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Almost spring


As a majority of the country has been battling epic snow storms and bomb cyclones, the southwest has witnessed rains that haven't come about in nearly 20 years. I recall moving to southern California nineteen years ago on Valentines Day and thinking that this new home could easily rival the rainfall of the Pacific Northwest. It remained that way for a majority of the year. This was not exactly what I had expected.

There is an upside to this unconventional season. We are no longer experiencing a dangerous and decade long drought. This born pluviophile is able to savor weather not customary to the area. My garden is award winning. And the rolling landscape has been blanketed in a sea of wildflowers otherwise known as, "the superbloom".



The hills look as though they've snuggled into their coziest green sweater, emblazoned with dramatic floral appliques. California poppies, lupine, yellow mustard and a myriad of colorful varieties have blossomed as far as the eye can see. These wildflowers have taken center stage and have attracted the hearts and Instagram feeds of many. 



I could not resist joining the herd and witnessing this wonder for myself. I am extremely fortunate to boast stunning wildlife and nature trails right in my own backyard, but I also wanted to take part in what the State Parks were advertising, as well.  

Like everyone else, I had poppy fever.



They do not disappoint. These brilliant blooms blanket entire hillsides with such an elegant force. With very careful consideration, I chose to visit Chino Hills State Park, as to protect the delicate landscape of the more heavily populated tourist sites. I was able to observe, in private serenity, how cunning nature can be to never reveal all of its cards. It saves several surprises for special occasions only. The air still smelled like Winter, crisp and sharp, but the sun and the landscape offered a teaser of the seasonal transition to Spring. Even after years of drought, these hills not only expertly restored themselves, but transformed into unexpected levels of beauty. I was handsomely rewarded with this prelude to Spring, exuberant and awe-inspiring. This early bird caught the proverbial worm.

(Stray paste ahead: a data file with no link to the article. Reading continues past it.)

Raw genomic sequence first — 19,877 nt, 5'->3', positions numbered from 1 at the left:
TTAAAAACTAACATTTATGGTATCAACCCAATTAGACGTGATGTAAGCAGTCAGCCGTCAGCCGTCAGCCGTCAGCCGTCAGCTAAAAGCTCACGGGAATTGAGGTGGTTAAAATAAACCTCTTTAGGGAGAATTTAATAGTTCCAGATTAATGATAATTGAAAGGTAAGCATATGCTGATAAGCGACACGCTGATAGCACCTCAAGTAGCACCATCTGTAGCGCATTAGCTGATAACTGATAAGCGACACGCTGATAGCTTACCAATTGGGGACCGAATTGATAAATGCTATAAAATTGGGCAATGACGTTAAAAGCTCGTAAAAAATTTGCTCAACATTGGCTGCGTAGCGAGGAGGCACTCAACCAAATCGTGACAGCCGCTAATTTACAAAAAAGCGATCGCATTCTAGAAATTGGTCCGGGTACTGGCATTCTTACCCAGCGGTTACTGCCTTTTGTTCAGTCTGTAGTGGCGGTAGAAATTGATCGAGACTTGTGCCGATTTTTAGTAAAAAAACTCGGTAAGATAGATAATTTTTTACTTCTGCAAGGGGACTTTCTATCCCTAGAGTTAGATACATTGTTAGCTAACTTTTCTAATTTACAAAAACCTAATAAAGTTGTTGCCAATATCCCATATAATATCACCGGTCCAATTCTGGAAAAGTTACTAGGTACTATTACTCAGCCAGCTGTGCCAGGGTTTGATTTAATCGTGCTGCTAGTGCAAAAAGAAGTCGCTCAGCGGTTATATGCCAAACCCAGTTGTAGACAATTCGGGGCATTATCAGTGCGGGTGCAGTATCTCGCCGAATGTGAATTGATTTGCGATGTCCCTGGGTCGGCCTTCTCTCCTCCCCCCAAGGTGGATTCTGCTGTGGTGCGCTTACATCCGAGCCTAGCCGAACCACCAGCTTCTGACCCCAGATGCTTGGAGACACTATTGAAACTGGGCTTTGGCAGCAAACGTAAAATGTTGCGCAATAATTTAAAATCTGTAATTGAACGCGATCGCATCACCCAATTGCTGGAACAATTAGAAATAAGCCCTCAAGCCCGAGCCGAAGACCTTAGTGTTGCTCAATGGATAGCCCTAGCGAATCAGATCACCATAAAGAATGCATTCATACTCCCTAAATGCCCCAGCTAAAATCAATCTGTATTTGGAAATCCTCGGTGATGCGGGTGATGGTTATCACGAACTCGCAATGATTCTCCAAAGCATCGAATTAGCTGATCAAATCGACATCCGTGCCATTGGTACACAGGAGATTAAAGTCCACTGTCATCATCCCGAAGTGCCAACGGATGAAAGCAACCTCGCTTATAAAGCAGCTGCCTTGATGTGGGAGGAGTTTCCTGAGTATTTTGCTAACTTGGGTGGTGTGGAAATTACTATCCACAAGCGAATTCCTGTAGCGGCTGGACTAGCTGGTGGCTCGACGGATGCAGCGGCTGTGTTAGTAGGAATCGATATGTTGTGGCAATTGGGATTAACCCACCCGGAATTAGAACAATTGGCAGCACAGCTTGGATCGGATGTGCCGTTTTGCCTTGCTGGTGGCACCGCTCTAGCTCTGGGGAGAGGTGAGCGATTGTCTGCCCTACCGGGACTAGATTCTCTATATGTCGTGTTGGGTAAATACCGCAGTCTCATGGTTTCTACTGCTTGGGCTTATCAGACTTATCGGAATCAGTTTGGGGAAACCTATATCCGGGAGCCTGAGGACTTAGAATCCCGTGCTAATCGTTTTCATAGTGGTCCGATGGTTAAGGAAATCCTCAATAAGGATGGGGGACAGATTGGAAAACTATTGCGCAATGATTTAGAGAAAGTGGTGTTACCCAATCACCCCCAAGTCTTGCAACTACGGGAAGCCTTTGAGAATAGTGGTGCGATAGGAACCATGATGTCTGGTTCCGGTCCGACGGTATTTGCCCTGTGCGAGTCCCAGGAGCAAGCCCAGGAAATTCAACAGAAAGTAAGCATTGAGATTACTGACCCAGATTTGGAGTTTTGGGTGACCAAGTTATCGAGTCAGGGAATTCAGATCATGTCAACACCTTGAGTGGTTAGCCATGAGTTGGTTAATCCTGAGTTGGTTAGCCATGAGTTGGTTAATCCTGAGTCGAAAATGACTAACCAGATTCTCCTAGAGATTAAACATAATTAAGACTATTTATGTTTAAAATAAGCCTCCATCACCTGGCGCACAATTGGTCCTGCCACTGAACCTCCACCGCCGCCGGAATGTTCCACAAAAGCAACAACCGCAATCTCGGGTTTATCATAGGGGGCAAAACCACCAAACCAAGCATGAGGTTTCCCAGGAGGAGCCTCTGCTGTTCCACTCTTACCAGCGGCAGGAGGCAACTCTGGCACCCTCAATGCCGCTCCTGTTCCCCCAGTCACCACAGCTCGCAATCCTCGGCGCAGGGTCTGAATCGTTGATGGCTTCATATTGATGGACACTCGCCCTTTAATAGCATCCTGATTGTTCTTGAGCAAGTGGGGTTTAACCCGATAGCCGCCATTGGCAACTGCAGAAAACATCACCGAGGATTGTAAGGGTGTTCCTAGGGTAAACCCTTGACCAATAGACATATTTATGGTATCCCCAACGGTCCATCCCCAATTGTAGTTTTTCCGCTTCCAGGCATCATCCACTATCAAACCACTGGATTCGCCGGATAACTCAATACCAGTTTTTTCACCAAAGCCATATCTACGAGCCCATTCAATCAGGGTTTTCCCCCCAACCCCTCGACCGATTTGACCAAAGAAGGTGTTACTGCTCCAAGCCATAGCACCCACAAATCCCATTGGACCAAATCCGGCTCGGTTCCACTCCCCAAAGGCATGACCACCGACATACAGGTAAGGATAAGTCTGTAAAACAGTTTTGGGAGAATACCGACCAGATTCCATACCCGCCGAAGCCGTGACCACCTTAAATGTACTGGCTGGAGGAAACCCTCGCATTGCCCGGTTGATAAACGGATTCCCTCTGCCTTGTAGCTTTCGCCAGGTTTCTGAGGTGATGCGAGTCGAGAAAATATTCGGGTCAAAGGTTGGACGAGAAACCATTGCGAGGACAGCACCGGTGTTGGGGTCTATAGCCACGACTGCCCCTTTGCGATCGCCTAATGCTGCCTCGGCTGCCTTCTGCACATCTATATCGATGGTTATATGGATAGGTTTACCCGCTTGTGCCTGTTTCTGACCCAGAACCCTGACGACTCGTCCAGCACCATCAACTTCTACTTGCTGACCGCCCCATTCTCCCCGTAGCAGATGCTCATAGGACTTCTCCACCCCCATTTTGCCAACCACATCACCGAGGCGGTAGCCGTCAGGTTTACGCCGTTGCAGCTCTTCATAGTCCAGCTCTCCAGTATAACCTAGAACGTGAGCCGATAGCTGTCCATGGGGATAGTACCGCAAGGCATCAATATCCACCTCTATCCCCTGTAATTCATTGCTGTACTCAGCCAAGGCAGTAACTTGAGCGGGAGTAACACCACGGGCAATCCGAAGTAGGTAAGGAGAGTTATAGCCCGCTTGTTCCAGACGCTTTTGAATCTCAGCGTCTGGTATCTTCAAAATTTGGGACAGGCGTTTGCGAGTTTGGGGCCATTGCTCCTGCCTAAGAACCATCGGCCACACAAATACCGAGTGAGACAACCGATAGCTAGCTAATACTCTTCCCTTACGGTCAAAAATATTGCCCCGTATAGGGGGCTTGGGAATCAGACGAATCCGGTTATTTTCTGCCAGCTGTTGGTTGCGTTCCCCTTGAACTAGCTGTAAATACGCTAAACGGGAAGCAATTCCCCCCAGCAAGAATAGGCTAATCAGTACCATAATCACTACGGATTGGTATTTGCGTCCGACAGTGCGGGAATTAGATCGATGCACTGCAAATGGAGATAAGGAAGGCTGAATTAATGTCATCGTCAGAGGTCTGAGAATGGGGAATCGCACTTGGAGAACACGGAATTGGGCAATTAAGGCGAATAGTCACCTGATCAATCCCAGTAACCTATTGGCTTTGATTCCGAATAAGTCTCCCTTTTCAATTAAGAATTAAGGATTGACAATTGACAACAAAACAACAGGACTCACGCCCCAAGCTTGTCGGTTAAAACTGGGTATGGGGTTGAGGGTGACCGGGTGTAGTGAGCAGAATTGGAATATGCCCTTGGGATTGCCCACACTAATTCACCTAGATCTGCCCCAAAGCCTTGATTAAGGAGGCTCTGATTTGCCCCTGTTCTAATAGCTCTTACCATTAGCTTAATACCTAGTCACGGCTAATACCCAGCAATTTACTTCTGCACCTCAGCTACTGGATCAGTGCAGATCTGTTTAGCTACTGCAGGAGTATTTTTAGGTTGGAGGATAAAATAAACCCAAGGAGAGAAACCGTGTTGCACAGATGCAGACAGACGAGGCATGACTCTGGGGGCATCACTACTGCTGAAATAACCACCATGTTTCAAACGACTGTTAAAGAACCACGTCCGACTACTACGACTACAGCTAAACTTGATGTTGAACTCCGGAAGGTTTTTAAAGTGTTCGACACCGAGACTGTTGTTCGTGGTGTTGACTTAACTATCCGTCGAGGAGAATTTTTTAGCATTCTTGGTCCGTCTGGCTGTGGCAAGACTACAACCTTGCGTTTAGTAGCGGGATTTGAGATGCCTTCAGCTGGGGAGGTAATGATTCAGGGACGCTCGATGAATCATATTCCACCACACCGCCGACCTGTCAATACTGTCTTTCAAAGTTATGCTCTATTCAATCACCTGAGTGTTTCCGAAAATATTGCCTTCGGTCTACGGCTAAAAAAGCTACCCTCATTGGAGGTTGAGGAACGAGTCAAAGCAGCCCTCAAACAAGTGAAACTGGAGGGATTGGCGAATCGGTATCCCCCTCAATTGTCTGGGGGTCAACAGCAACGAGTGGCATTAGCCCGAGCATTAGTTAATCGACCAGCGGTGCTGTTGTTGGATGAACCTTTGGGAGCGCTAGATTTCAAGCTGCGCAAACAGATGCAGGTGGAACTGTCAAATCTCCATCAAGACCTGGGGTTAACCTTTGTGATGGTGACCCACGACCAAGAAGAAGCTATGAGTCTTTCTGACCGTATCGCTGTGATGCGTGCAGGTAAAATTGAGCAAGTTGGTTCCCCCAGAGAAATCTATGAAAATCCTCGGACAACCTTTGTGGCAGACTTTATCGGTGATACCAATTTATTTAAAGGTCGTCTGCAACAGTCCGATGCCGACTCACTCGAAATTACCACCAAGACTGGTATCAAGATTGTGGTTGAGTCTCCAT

While I languished in the scarcity of human intrusion, I was not alone.



These winter superblooms attracted a migration of millions of Painted Lady butterflies to the region (and I mean, millions). Coupled with the vibrant landscape, this hike certainly made for an unforgettable and impressive experience. Well worth the trip.



Given the opportunity, I will always opt outside and welcome nature's generous gifts. We may not see this vibrant display again next year, so the time is always right to seize the opportunity, savor the season and nourish the senses (while unequivocally respecting the landscape). Next week, a new season is upon us and I welcome that new world with open arms, an open heart, and an open soul. 




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